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I think Europe is probably the go-to place for advice on border fences/ walls

And this Spanish one in North Africa a modern day outremer perhaps either way it’s the EU border and a barrier to migration.

Spot on - this is one of the ways in which the Leave campaign is/was self-contradictory. Another was simultaneously claiming that we had to leave the EU because its bureaucracy made it unresponsive and unwilling to change but at the same time it would be capable of “doing us a deal” in record time.

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The EU are pulling their hair out at Britain leaving because of the amount we pay in. They are saying there has to be a hard border between the north and south of Ireland to stir things up. It won’t happen for 2 reasons, the Irish PM has said he won’t allow it and Britain can’t either because of the conditions of the good Friday agreement. It would be lovely if the Irish left the EU as well.

The record is stuck! I suggest you ask a few Irish people if they would like to join you in your suicide bid. Don’t expect them to say yes. Your naïveté is outstanding. Congratulations.

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I tend to agree with David… this subject is going round and around… the needle is stuck in the groove… no-one knows which way is up IMO … :thinking:

be interesting to see what sort of rabbit the government pulls out of the hat… :roll_eyes::thinking::relaxed:

Have you been looking at what the EU commission spokesperson has been saying over the last few days Stella?

They originally said that in the event of a no deal brexit a hard border would be required. This would be as ROI would be a frontier state.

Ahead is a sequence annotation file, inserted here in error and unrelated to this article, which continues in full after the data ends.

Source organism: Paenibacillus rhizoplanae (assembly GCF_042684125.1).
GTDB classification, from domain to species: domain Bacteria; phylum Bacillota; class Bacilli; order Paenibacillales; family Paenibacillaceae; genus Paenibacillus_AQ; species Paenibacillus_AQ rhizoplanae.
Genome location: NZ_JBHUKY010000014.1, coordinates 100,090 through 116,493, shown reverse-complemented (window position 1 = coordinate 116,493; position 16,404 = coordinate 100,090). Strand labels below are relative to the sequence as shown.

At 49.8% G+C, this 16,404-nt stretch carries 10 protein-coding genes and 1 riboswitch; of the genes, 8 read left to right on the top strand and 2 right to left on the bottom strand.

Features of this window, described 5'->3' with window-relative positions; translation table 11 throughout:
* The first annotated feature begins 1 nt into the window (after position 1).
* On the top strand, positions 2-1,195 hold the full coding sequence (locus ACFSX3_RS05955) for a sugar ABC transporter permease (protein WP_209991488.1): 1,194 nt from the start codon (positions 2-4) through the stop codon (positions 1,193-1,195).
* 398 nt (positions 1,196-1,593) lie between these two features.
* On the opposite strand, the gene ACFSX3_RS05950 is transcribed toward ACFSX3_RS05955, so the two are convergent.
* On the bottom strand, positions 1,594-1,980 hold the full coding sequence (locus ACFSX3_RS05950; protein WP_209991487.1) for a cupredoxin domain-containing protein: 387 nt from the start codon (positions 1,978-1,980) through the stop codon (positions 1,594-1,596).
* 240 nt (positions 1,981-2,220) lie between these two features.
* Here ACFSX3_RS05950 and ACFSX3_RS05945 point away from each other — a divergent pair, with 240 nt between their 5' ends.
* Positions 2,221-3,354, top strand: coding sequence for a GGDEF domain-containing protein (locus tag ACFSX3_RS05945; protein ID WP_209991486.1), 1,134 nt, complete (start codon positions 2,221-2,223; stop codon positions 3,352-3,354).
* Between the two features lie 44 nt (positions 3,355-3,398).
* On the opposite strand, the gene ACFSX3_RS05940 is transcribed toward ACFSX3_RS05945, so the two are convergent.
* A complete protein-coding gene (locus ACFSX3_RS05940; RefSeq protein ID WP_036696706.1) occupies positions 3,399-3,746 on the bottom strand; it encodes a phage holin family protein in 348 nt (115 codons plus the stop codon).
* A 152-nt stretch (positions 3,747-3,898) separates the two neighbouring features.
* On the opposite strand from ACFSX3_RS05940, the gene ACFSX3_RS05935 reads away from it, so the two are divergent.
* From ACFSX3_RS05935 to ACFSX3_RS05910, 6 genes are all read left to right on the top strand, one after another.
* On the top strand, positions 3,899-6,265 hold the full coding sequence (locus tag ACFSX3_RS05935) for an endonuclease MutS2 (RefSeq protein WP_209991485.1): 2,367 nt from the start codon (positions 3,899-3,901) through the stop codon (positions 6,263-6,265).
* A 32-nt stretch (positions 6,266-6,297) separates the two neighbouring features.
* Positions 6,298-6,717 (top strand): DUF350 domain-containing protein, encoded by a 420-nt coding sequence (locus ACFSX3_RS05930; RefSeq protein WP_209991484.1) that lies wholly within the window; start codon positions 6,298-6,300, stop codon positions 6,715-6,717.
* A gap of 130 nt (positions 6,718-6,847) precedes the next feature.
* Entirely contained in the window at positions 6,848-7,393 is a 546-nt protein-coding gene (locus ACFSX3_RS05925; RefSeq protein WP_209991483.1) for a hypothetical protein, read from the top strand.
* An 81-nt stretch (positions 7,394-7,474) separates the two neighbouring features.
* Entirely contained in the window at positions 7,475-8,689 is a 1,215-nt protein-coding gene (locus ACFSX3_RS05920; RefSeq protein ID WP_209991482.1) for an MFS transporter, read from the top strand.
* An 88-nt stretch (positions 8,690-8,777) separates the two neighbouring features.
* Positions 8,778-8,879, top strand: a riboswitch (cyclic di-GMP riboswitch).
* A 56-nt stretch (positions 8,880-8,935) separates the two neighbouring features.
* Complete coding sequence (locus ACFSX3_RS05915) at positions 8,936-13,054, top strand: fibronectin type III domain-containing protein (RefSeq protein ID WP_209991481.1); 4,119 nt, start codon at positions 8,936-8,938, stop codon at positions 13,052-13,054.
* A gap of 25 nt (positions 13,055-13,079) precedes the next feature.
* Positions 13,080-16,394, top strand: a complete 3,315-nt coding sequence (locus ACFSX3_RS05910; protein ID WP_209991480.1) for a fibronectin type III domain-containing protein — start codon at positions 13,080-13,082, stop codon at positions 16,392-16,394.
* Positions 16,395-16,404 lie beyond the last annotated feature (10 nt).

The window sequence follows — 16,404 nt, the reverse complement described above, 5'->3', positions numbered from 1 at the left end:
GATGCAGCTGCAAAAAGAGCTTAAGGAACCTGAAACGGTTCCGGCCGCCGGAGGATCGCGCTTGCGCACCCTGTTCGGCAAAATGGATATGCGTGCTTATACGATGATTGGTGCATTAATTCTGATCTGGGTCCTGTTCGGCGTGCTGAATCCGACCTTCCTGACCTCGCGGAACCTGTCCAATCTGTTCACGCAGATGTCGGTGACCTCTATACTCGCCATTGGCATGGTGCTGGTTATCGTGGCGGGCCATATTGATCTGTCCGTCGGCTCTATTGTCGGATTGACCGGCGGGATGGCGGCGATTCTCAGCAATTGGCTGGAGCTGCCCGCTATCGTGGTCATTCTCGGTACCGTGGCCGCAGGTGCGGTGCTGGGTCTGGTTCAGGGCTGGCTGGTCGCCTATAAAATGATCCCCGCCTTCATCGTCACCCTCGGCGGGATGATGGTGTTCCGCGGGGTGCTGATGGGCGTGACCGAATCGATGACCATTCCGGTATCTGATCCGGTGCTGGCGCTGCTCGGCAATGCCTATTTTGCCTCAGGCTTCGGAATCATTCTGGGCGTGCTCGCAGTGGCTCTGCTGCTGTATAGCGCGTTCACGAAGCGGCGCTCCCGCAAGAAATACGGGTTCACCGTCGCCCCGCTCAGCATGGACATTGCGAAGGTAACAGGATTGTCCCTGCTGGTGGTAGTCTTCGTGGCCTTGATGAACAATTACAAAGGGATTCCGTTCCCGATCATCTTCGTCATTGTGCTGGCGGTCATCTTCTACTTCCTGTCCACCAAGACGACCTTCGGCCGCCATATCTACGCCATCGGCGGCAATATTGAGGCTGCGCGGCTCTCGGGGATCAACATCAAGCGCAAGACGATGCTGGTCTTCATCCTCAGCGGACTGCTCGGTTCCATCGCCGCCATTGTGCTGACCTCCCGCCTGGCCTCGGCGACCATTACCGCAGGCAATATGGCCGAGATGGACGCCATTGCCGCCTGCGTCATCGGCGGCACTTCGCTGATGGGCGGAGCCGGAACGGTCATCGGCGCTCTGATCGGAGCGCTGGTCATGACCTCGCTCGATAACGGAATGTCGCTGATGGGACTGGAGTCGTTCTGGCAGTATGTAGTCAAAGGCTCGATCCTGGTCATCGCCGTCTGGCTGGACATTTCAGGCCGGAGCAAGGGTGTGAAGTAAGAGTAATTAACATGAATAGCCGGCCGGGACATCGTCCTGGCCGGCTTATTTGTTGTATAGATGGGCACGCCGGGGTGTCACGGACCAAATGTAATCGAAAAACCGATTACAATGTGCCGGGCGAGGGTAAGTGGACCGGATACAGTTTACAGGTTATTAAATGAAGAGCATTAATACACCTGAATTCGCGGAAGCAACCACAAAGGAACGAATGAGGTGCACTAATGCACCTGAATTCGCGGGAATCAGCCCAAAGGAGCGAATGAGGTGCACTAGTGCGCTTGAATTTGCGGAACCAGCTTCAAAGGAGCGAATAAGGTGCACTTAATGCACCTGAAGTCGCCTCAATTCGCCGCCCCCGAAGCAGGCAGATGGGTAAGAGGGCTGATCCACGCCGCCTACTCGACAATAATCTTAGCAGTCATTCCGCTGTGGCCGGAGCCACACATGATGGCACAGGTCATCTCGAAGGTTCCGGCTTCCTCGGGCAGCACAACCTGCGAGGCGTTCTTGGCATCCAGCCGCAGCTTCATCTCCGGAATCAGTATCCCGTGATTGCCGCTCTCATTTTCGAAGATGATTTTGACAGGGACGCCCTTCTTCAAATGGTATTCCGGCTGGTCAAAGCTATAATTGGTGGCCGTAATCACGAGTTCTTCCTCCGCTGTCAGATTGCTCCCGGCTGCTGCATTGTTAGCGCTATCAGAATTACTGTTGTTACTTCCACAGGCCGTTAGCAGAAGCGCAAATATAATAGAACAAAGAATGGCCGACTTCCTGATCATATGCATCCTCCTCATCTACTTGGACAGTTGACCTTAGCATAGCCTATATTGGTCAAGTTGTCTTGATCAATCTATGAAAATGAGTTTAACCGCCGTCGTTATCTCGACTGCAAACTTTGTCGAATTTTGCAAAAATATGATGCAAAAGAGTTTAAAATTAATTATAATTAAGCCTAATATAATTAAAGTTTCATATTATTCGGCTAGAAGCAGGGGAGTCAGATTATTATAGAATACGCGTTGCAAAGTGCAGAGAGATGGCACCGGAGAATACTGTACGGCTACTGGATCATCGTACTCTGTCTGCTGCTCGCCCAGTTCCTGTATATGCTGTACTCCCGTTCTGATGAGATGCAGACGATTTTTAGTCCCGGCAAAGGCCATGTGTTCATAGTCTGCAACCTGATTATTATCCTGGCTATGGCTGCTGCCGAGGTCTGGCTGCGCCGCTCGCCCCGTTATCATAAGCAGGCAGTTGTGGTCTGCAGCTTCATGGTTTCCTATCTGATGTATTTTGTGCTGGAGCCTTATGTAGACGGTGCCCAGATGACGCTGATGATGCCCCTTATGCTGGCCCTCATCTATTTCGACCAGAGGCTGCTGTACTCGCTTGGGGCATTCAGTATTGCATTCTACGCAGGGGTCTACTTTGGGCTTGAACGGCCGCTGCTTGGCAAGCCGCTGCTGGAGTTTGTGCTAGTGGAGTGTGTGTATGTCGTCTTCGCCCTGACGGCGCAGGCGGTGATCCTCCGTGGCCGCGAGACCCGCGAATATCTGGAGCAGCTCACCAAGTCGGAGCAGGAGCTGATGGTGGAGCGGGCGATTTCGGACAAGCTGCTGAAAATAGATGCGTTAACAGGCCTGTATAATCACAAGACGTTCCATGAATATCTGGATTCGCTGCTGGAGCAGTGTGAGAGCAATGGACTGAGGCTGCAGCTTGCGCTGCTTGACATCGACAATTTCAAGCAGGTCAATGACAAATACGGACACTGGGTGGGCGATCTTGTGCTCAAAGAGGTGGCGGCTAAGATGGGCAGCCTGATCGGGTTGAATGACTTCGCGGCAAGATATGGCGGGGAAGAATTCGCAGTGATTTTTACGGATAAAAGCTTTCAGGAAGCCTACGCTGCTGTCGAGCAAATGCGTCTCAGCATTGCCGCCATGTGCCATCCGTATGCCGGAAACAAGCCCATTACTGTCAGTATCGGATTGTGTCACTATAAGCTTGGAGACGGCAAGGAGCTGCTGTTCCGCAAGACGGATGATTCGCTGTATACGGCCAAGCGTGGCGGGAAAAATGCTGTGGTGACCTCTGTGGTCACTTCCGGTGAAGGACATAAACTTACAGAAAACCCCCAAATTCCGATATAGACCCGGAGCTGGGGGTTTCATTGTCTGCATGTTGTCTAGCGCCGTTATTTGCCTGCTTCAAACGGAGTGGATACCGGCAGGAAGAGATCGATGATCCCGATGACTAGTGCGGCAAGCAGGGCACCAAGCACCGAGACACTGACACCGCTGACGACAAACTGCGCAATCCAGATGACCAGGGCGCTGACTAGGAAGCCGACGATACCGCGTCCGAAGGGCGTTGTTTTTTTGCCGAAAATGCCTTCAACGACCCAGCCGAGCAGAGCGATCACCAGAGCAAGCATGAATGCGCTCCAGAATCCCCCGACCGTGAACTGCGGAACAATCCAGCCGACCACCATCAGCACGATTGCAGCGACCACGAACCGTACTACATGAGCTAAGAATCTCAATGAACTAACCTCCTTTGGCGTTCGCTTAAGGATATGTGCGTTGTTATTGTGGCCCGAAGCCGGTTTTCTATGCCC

Some back tracking today but this might not be something the UK government nor the ROI have much of a say in.

Where are you fiscally resident Brian?

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Methinks that will be a ‘tumblweed’ question Cat!!!


Mostly in England but also in France every month.

That shows a total lack of understanding of the question.


As I worked for 2 years in Ireland and am an Irish citizen even though born in the UK. I recieve a full Irish pension as well as my UK one. That is why I take an interest in the Anglo Irish affairs. A lot of the Irish people I mix with in London favour the republic leaving the EU also. Virtually all of Ireland’s exports are to the UK. They have benefited hugely from the EU in the past but not now. The southern and eastern countries are soaking up the money. Greece is a basket case the billions given there just disappear into thin air. The salaries and lifestyles of the thousands of EU officials in Brussels annoys the Irish more than it does the Brits. They should leave as well. I can’t believe any right minded person can approve of the likes of Tony Blair or Neil Kinnock and his family having their snouts in the trough. The sooner Britain leaves with no deal the better.